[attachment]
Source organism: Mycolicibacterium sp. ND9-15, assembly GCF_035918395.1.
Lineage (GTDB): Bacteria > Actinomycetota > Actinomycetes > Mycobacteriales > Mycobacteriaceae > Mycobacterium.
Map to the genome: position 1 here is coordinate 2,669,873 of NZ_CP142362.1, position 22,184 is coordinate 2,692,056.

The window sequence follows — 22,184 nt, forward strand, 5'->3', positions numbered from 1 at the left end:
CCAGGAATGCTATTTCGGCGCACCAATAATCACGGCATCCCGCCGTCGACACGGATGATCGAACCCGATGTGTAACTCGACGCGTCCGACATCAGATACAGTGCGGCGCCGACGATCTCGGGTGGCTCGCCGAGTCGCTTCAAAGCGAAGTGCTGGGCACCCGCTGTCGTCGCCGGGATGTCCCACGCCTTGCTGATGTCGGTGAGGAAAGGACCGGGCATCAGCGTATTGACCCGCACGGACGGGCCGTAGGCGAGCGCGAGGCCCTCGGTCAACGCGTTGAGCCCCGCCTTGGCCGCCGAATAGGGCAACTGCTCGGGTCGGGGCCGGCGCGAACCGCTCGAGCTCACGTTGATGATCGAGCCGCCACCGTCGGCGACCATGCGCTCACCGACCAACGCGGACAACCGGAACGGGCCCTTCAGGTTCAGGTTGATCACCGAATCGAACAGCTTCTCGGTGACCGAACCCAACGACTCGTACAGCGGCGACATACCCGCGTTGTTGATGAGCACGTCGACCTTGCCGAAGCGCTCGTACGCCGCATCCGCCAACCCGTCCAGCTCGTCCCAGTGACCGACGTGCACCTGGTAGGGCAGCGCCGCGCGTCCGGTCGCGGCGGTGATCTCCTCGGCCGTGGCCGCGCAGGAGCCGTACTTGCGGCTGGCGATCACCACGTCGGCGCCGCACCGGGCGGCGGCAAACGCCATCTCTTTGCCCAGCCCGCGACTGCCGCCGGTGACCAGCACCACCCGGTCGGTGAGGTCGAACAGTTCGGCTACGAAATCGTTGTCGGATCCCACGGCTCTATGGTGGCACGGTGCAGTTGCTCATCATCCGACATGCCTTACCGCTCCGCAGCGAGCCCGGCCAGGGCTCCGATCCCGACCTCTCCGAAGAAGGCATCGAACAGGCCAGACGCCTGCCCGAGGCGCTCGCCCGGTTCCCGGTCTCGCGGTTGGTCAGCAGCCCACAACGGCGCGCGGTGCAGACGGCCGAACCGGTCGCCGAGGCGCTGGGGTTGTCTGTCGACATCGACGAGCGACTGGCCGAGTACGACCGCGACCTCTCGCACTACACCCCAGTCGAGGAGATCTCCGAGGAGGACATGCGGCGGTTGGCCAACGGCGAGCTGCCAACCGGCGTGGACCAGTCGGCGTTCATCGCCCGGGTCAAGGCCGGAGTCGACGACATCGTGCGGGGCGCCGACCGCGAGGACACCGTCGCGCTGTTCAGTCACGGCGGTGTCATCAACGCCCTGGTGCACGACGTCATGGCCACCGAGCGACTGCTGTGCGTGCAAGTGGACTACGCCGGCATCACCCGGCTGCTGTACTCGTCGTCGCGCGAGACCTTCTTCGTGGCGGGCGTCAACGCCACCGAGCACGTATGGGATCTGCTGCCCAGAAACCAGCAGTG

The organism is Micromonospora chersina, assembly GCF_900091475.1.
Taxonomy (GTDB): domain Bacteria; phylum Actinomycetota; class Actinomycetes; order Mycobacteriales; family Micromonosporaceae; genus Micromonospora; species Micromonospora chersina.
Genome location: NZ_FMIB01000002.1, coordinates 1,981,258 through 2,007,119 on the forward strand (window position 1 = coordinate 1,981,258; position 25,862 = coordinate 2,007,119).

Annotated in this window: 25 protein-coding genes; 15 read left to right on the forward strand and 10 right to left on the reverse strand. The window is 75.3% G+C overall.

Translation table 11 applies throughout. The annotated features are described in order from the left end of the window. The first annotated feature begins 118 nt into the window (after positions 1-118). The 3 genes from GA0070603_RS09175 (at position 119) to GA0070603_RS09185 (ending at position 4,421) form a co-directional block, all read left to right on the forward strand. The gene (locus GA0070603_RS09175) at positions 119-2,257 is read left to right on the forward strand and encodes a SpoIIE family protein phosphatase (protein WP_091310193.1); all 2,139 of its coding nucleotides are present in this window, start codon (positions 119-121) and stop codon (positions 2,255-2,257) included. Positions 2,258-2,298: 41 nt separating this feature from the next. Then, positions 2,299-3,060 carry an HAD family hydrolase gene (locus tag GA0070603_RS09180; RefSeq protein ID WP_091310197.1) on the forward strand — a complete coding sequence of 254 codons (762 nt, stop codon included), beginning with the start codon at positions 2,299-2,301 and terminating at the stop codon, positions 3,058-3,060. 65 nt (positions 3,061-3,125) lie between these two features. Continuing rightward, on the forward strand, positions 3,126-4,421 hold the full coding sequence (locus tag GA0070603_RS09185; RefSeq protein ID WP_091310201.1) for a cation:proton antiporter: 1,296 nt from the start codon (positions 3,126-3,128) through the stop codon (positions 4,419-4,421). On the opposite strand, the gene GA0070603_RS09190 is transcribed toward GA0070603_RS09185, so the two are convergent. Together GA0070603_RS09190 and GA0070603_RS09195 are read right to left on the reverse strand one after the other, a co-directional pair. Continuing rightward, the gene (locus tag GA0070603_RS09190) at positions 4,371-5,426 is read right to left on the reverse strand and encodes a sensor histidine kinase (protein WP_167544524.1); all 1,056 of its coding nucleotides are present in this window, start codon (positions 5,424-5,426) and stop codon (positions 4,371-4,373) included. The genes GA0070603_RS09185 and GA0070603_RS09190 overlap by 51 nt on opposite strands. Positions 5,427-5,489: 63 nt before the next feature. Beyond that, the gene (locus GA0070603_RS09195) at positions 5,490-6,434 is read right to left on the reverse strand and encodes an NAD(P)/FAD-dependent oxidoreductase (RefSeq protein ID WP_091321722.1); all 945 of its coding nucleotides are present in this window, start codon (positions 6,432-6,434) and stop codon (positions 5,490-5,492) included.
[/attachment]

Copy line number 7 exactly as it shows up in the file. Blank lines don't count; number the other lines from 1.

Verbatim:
Taxonomy (GTDB): domain Bacteria; phylum Actinomycetota; class Actinomycetes; order Mycobacteriales; family Micromonosporaceae; genus Micromonospora; species Micromonospora chersina.